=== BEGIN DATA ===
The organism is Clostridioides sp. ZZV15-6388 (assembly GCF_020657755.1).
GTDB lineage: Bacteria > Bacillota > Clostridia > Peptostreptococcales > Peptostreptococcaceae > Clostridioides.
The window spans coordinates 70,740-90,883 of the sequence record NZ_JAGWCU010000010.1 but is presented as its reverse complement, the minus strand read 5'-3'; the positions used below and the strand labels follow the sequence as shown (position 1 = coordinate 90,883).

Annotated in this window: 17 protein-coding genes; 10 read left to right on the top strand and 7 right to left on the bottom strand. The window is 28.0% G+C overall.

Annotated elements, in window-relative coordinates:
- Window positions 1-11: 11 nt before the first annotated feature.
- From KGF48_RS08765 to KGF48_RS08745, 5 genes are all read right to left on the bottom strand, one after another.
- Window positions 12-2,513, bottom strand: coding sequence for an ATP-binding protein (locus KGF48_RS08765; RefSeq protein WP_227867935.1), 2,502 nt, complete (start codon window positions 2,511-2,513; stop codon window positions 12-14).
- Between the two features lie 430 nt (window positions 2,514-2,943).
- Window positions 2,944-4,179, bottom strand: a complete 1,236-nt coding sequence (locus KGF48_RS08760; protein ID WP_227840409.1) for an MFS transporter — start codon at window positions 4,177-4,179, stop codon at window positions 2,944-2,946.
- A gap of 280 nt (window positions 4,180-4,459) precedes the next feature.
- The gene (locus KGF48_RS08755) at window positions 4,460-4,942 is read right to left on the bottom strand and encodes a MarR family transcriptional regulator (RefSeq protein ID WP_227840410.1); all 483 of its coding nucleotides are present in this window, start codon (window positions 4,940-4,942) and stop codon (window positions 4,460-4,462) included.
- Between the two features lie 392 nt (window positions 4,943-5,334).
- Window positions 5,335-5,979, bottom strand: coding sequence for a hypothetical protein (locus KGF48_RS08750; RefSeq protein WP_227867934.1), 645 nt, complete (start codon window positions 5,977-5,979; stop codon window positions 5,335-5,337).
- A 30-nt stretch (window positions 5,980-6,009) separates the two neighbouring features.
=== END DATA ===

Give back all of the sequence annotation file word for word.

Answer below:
The organism is Clostridioides sp. ZZV15-6388 (assembly GCF_020657755.1).
GTDB lineage: Bacteria > Bacillota > Clostridia > Peptostreptococcales > Peptostreptococcaceae > Clostridioides.
The window spans coordinates 70,740-90,883 of the sequence record NZ_JAGWCU010000010.1 but is presented as its reverse complement, the minus strand read 5'-3'; the positions used below and the strand labels follow the sequence as shown (position 1 = coordinate 90,883).

Annotated in this window: 17 protein-coding genes; 10 read left to right on the top strand and 7 right to left on the bottom strand. The window is 28.0% G+C overall.

Annotated elements, in window-relative coordinates:
- Window positions 1-11: 11 nt before the first annotated feature.
- From KGF48_RS08765 to KGF48_RS08745, 5 genes are all read right to left on the bottom strand, one after another.
- Window positions 12-2,513, bottom strand: coding sequence for an ATP-binding protein (locus KGF48_RS08765; RefSeq protein WP_227867935.1), 2,502 nt, complete (start codon window positions 2,511-2,513; stop codon window positions 12-14).
- Between the two features lie 430 nt (window positions 2,514-2,943).
- Window positions 2,944-4,179, bottom strand: a complete 1,236-nt coding sequence (locus KGF48_RS08760; protein ID WP_227840409.1) for an MFS transporter — start codon at window positions 4,177-4,179, stop codon at window positions 2,944-2,946.
- A gap of 280 nt (window positions 4,180-4,459) precedes the next feature.
- The gene (locus KGF48_RS08755) at window positions 4,460-4,942 is read right to left on the bottom strand and encodes a MarR family transcriptional regulator (RefSeq protein ID WP_227840410.1); all 483 of its coding nucleotides are present in this window, start codon (window positions 4,940-4,942) and stop codon (window positions 4,460-4,462) included.
- Between the two features lie 392 nt (window positions 4,943-5,334).
- Window positions 5,335-5,979, bottom strand: coding sequence for a hypothetical protein (locus KGF48_RS08750; RefSeq protein WP_227867934.1), 645 nt, complete (start codon window positions 5,977-5,979; stop codon window positions 5,335-5,337).
- A 30-nt stretch (window positions 5,980-6,009) separates the two neighbouring features.